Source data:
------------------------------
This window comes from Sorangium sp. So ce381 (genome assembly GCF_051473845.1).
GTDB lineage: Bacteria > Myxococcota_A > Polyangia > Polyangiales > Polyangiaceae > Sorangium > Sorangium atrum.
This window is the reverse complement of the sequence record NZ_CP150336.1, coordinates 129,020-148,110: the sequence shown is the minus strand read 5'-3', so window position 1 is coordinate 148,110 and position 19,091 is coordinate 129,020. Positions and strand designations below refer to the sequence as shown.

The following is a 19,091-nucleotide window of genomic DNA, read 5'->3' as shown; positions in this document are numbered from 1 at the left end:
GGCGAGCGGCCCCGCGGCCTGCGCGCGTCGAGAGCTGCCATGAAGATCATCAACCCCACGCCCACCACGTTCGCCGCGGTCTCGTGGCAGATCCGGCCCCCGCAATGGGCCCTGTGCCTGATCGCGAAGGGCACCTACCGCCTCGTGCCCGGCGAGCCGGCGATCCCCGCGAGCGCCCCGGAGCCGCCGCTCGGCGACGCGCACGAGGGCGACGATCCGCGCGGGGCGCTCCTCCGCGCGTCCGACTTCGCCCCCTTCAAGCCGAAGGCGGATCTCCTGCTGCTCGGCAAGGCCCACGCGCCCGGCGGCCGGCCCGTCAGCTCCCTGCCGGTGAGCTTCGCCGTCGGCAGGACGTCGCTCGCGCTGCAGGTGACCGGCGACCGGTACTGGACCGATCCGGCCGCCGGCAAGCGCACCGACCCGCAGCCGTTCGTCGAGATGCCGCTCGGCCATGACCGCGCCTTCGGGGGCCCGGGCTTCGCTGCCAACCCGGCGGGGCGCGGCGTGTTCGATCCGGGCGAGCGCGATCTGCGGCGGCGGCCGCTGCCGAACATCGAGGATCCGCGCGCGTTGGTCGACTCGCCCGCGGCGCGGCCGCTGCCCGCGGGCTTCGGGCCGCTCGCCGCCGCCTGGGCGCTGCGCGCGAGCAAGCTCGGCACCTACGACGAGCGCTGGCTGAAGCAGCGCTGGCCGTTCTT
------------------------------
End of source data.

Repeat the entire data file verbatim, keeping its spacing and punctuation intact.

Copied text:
This window comes from Sorangium sp. So ce381 (genome assembly GCF_051473845.1).
GTDB lineage: Bacteria > Myxococcota_A > Polyangia > Polyangiales > Polyangiaceae > Sorangium > Sorangium atrum.
This window is the reverse complement of the sequence record NZ_CP150336.1, coordinates 129,020-148,110: the sequence shown is the minus strand read 5'-3', so window position 1 is coordinate 148,110 and position 19,091 is coordinate 129,020. Positions and strand designations below refer to the sequence as shown.

The following is a 19,091-nucleotide window of genomic DNA, read 5'->3' as shown; positions in this document are numbered from 1 at the left end:
GGCGAGCGGCCCCGCGGCCTGCGCGCGTCGAGAGCTGCCATGAAGATCATCAACCCCACGCCCACCACGTTCGCCGCGGTCTCGTGGCAGATCCGGCCCCCGCAATGGGCCCTGTGCCTGATCGCGAAGGGCACCTACCGCCTCGTGCCCGGCGAGCCGGCGATCCCCGCGAGCGCCCCGGAGCCGCCGCTCGGCGACGCGCACGAGGGCGACGATCCGCGCGGGGCGCTCCTCCGCGCGTCCGACTTCGCCCCCTTCAAGCCGAAGGCGGATCTCCTGCTGCTCGGCAAGGCCCACGCGCCCGGCGGCCGGCCCGTCAGCTCCCTGCCGGTGAGCTTCGCCGTCGGCAGGACGTCGCTCGCGCTGCAGGTGACCGGCGACCGGTACTGGACCGATCCGGCCGCCGGCAAGCGCACCGACCCGCAGCCGTTCGTCGAGATGCCGCTCGGCCATGACCGCGCCTTCGGGGGCCCGGGCTTCGCTGCCAACCCGGCGGGGCGCGGCGTGTTCGATCCGGGCGAGCGCGATCTGCGGCGGCGGCCGCTGCCGAACATCGAGGATCCGCGCGCGTTGGTCGACTCGCCCGCGGCGCGGCCGCTGCCCGCGGGCTTCGGGCCGCTCGCCGCCGCCTGGGCGCTGCGCGCGAGCAAGCTCGGCACCTACGACGAGCGCTGGCTGAAGCAGCGCTGGCCGTTCTT